SAN DIEGO - Balboa park - Old town San Diego

Le parc Balboa est nommé en l'honneur de l'explorateur espagnol Vasco Núñez de Balboa. Il a été le lieu de la Panama-California Exposition de 1915 et de la California Pacific International Exposition de 1935, lesquelles ont chacune établi des sites d'intérêt architectural dans le parc. Le site a été préservé dès 1835, et est donc un des plus anciens sites aux États-Unis dédiés à des fins récréatives.
Balboa Park, et ses bâtiments historiques, ont été déclarées National Historic Landmark en 1977 et placés sous l'autorité du Registre national des sites historiques. Le parc Balboa est géré et entretenu par l'intendance des parcs et loisirs de la ville de San Diego.

Casa del Prado - The Casa del Prado’s larger, exterior courtyard, Patio B, is surrounded by a one-storey Spanish-style arcade, physically connecting the Casa with the Casa del Prado Theatre to the north. Both venues serve as home to a number of youth arts organizations, bringing together office, rehearsal and performance spaces as well as a venue for Botanical Garden Foundation shows and special exhibitions. 


Botanical building - The view of the Botanical Building with the Lily Pond in the foreground is one of the most photographed scenes in Balboa Park and a "must-see" destination in San Diego. Built for the 1915-16 Exposition, along with the adjacent Lily Pond, the historic building is one of the largest lath structures in the world. The Botanical Building plantings include more than 2,100 permanent plants, featuring fascinating collections of cycads, ferns, orchids, other tropical plants, and palms. The Botanical Building also presents some of the Park's vibrant seasonal flower displays.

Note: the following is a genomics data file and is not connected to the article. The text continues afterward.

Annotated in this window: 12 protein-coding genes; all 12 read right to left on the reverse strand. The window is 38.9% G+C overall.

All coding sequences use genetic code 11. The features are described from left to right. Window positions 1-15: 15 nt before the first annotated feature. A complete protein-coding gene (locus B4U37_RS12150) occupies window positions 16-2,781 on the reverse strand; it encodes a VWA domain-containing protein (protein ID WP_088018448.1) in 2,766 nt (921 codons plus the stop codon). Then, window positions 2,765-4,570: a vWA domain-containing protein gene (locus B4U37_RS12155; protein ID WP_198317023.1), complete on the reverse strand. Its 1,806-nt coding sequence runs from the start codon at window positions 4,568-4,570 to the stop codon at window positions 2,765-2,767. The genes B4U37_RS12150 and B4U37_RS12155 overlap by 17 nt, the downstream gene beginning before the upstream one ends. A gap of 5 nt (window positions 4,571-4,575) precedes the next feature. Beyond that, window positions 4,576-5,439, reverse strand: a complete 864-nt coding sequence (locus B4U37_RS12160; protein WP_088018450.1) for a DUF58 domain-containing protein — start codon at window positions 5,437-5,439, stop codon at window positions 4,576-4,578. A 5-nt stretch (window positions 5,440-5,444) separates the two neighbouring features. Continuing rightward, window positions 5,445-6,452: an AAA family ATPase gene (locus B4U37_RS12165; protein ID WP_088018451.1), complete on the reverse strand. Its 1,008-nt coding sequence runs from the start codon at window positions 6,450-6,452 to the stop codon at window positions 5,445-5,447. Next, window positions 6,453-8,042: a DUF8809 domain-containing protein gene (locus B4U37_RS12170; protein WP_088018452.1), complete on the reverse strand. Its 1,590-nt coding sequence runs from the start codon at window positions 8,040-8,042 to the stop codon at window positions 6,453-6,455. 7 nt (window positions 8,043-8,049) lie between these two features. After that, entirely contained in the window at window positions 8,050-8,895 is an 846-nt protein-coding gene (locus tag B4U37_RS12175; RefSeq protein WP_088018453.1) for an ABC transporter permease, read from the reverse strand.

Le parc Balboa est un parc public de 4,9 km2 situé à San Diego. Le parc est nommé en l'honneur de l'explorateur espagnol Vasco Núñez de Balboa. Il a été le lieu de la Panama-California Exposition de 1915 et de la California Pacific International Exposition de 1935, lesquelles ont chacune établi des sites d'intérêt architectural dans le parc. Le site a été préservé dès 1835, et est donc un des plus anciens sites aux États-Unis dédiés à des fins récréatives. Outre des espaces ouverts de la végétation naturelle, il contient une variété d'attractions culturelles, y compris de nombreux musées, théâtres, magasins et restaurants, ainsi que le zoo de San Diego.
Casa del prado - The courtyard provides a large open area with scenic views of the twin domes of the adjacent theatre, the Botanical Building gardens to the west and the historic Morton Bay Fig tree in front of the Natural History Museum to the east. Plantings of various types of palms set off each of the corners of the plaza area.
Museum of photographic art - One of the few institutions in the country devoted to photography, film and video, the Museum of Photographic Arts exhibits work from its collection of more than 7,000 images as well as from new artists, representing the entire history of photography, its aesthetic movements, and technological advancements. Illustrating the complex and varied history of the medium, the museum's collection is particularly strong in modern and contemporary work, specifically social documentary photography and photojournalism. The museum is also home to a state-of-the-art movie theater.